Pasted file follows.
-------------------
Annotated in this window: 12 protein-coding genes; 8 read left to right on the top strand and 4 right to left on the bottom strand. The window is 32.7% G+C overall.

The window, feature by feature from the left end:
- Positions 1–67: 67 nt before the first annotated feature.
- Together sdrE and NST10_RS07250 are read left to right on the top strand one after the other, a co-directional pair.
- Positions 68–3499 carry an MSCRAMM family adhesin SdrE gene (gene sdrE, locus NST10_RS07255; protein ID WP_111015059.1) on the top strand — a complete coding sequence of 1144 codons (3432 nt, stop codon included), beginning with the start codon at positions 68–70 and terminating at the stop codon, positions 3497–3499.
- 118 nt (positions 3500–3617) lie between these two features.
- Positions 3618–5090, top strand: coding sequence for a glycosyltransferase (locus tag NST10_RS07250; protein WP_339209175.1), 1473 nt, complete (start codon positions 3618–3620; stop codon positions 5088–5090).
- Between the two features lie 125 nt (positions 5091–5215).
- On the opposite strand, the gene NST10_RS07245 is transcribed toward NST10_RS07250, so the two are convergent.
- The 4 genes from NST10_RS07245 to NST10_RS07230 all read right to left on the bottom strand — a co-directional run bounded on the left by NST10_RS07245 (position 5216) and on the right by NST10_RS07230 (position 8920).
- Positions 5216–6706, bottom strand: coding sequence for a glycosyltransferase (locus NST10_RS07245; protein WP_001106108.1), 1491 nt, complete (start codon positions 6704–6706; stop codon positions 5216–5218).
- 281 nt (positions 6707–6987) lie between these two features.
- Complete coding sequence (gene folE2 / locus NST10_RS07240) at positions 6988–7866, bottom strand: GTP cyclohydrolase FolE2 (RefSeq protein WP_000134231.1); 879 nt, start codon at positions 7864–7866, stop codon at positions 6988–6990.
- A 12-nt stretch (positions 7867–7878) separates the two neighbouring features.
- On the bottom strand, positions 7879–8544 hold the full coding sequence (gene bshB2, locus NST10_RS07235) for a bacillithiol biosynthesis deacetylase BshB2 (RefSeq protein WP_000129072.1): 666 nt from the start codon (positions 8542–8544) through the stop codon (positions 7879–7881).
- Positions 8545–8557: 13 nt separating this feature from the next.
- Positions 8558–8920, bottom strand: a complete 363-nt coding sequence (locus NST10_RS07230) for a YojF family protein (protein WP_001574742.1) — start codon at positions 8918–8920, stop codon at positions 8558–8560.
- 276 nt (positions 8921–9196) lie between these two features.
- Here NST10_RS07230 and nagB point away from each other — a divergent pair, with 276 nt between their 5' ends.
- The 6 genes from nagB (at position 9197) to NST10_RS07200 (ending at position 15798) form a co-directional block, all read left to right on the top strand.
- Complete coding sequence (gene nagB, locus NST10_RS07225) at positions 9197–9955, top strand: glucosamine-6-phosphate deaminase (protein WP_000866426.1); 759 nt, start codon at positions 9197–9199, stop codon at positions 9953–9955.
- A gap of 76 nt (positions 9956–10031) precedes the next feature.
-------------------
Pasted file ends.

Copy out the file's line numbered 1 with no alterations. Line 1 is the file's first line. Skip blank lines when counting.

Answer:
Annotated in this window: 12 protein-coding genes; 8 read left to right on the top strand and 4 right to left on the bottom strand. The window is 32.7% G+C overall.